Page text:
Numberless DreamsShe doesn’t sound it but Julie Abbé is French and grew up in Poitou-Charentes, south of Roquefort and North of Bordeaux, which sounds like a good combination to me. She grew up with the Bal tradition but expanded her repertoire into swing, Latin jazz, blues and the English and Irish folk traditions. Having lived in the UK for two decades now she has recorded in all these styles but, as far as I can tell, Numberless Dreams is her first solo album.

Julie also has a thing for William Butler Yeats which is fine by me and she opens the album with her settings of two of his poems. The first is ‘A Poet To His Beloved’, which I don’t know well, and the second is ‘The Song Of Wandering Aengus’.  Now, you know how it is when someone writes a new tune for a familiar song? I can honestly say that it was halfway through before I realised that this was something new, so well does Julie’s melody fit the words. It’s a simple but clever tune and I like it a lot.

The first traditional song is ‘Courting Is A Pleasure’ which Julie has extensively reworked as she has with ‘Flower Of Magherally’ here an unaccompanied duet with Amy Cox, ‘Fhir A Bhata’, ‘Kellswater’ and ‘Claudy Banks’ – very different from the familiar English song. I’d usually get a bit precious about this sort of thing but Julie does her work with such skill and sensitivity that I really don’t mind.

There is one original instrumental, ‘Flagstones’, which features co-producer Sid Goldsmith on concertina and Dominic Hooper’s cello. ‘Stolen Child’ uses music by Daniel Bloodstone for Yeats’ words and the final track is ‘He Wishes For The Cloths Of Heaven’, another set of words by the poet with music by Julie.

Numberless Dreams is an album of shifting moods from unaccompanied voices via solo acoustic guitar to the dark sounds of cello and double bass and I‘ve enjoyed it very much.

Dai Jeffries

Artist’s website:

‘A Poet To His Beloved’ – official video:

DEBORAH ROSE –The Shining Pathway (own label)

The Shining PathwayOriginally from Newport in South Wales but now based in Worcester, the pure-voiced Rose comes impressively endorsed by no less than Mary Gauthier and Judy Collins. Recorded variously in Nashville and Ludlow, The Shining Pathway  is her third album, a collection of songs about love, loss and transformation, much inspired by personal experience, pretty much all of the instrumentation provided by producer Ben Walsh.

It’s loss that underpins the strings-adorned opening track, ‘Wrestling With Angels’, a song about having to let go, apparently inspired by a visit to Crathie Kirk church near Balmoral on the same day the Queen was in attendance, while, in similar vein to Phil Ochs’ ‘There But For Fortune’, the softly sung ‘Grace I Go’, another mentioning angels, is about counting your blessings.

Another location spurred ‘Basket Of Roses’, namely the cave in Crete where Joni Mitchell wrote Blue (she even mentions singing ‘Carey’ while she was there and references the Mermaid Café and Matala Moon), the song, moodily picked out on acoustic guitar, about “the goddess within”, of holding on to grace, dignity and self-respect in matters of the heart.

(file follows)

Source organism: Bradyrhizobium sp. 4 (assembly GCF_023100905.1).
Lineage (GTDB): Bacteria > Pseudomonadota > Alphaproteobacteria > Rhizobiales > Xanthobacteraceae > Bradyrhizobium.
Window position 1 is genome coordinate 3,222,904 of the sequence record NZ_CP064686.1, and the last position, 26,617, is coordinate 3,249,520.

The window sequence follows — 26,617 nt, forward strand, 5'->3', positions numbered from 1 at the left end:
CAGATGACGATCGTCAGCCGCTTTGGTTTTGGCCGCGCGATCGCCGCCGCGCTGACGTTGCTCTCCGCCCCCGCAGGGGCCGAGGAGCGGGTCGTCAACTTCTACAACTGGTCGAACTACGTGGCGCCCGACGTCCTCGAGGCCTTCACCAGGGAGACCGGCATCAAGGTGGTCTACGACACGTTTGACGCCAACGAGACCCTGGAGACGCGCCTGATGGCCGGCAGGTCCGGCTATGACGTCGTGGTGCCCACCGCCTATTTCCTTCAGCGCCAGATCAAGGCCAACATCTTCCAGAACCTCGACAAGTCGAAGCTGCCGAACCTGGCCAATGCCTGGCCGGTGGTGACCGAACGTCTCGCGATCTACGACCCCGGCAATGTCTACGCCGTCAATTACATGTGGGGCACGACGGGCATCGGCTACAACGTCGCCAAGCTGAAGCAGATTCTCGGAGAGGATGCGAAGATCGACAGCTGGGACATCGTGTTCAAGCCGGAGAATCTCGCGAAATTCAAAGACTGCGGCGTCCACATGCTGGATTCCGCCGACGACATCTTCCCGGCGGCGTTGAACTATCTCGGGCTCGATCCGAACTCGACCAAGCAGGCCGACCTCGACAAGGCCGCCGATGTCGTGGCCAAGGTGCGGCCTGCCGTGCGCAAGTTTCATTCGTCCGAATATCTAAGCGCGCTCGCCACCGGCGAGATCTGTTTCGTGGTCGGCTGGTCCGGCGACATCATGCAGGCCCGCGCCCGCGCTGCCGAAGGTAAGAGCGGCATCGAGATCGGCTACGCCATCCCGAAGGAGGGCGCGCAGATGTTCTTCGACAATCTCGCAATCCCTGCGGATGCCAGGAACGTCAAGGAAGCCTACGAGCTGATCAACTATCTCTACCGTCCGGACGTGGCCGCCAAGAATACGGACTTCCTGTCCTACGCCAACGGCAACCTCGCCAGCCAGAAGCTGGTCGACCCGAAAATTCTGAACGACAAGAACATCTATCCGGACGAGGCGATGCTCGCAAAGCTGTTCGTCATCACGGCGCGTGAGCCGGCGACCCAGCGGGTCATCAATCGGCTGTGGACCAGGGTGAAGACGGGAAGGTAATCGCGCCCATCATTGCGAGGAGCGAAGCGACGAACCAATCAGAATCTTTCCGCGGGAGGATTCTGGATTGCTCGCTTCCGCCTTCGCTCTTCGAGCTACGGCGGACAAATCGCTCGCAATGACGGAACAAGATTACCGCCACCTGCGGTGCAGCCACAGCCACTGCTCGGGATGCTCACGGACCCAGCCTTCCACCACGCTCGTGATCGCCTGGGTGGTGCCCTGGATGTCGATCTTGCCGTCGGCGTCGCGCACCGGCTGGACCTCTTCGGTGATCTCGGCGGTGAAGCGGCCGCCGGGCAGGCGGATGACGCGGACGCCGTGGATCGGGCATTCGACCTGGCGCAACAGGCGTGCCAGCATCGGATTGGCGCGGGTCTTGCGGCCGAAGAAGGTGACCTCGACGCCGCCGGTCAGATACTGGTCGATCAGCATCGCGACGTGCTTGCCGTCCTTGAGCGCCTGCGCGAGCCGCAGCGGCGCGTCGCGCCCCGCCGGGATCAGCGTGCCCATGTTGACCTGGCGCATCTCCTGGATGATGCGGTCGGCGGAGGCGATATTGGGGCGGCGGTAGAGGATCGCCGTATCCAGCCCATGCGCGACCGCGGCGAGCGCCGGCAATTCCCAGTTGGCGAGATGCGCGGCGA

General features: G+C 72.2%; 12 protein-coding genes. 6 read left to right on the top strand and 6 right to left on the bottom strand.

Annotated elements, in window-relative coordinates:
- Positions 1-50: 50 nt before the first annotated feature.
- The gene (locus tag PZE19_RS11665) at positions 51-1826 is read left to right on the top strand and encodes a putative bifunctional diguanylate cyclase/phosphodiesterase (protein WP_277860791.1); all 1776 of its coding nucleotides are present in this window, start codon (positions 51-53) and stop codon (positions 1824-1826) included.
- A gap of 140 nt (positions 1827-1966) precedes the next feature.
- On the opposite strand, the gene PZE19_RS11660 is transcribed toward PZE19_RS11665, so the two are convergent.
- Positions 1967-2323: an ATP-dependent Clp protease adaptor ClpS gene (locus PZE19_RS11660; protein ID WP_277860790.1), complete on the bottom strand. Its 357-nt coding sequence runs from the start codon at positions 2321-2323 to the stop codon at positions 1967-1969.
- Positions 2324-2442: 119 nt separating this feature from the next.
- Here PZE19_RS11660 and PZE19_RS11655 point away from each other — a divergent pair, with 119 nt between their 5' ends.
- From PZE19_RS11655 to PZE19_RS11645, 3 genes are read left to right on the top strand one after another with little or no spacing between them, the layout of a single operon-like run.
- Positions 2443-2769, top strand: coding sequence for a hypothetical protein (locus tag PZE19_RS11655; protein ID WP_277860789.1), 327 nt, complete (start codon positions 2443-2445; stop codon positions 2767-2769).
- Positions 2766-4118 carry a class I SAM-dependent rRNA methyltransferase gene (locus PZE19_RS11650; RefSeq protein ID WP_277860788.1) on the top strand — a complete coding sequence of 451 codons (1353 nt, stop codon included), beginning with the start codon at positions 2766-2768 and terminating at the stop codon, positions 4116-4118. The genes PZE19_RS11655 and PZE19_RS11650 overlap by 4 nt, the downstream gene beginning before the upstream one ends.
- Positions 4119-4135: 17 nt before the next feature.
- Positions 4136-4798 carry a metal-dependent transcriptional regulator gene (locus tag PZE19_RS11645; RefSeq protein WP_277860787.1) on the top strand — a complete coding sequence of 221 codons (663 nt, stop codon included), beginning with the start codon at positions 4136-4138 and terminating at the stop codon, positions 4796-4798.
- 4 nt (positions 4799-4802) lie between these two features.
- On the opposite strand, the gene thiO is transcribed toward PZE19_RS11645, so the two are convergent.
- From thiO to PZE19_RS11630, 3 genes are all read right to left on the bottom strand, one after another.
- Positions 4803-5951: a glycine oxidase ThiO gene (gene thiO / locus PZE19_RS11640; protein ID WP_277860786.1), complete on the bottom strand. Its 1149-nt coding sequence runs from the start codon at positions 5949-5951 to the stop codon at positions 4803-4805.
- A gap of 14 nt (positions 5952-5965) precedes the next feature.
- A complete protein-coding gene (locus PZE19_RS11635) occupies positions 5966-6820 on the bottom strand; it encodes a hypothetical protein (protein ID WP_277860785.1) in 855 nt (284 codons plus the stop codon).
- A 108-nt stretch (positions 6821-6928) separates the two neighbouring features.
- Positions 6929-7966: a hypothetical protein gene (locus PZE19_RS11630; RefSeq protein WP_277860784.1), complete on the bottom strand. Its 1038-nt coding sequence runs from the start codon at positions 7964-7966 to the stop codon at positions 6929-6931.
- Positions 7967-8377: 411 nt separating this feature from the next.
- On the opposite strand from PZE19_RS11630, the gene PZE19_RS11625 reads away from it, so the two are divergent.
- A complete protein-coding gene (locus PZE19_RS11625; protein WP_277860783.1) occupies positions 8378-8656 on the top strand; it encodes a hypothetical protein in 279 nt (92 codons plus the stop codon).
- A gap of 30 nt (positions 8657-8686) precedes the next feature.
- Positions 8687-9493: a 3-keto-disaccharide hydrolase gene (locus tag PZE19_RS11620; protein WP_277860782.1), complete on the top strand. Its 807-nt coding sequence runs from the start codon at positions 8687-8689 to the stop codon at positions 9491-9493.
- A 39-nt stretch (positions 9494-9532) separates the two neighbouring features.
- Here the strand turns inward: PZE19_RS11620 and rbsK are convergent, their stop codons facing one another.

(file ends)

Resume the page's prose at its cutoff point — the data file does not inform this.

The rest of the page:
From Joni, it’s a logical step to Laurel Canyon, the writing location for the rhythmically propulsive ‘Willow Of The Canyon’ while there singing for Marianne Williamson, until recently a Democratic presidential candidate.

From female empowerment to female victimisation, the resonant fingerpicked ‘Bluebeard’ is a dark pastoral folk styled song based on the French folk tale of a nobleman serial wife killer, albeit Rose reworking the narrative to have her protagonist escape (another appearance by ‘metaphorical’ angels) her grisly fate.

Her degree in literature also stands her in good stead for an intimately sung darkling folk setting of A.E. Houseman’s poem ‘The Recruit’ from A Shropshire Lad, set to music to mark the 100th anniversary of WWI and featuring the bells from Ludlow tower.

Moving to songs of love, a softly sung fingerpicked acoustic ballad, ‘Glow Of A Thousand Candles’ is a lovely image about the feeling love can bring while, accompanied by piano and poet Rebecca Weiner Tompkins on violin ‘Butterly’ is another hushedly sung vocally double-tracked cover of a ballad by Canadian songwriter Melodie Mitchell (who contributes piano) about the downside of being in love with a free spirit.

Then, taking wing from lepidoptera to avians, ‘Nigel’, written in collaboration with the late Eva Cassidy’s father at his Maryland home and featuring plucked mandolin, is based on a true story from The Washington Post about a lonely gannet who fell in love with and died next to a concrete decoy. I think you can draw your own allegories.

The album closes with the near six-minute ballad ‘Shallow Waters’, co-written with Christine Nichols (who sings backing vocals and plays piano), an aspiring songwriter she met during a Nashville writing retreat with Gauthier, her voice soaring on a spiritual call for wisdom and truth in a fractured world as she sings “I don’t want to swim in shallow waters…I don’t fear the depths of the sea”. May I suggest you take the plunge and join her.

Mike Davies

Artist’s website:

‘Wrestling With Angels’ – official video: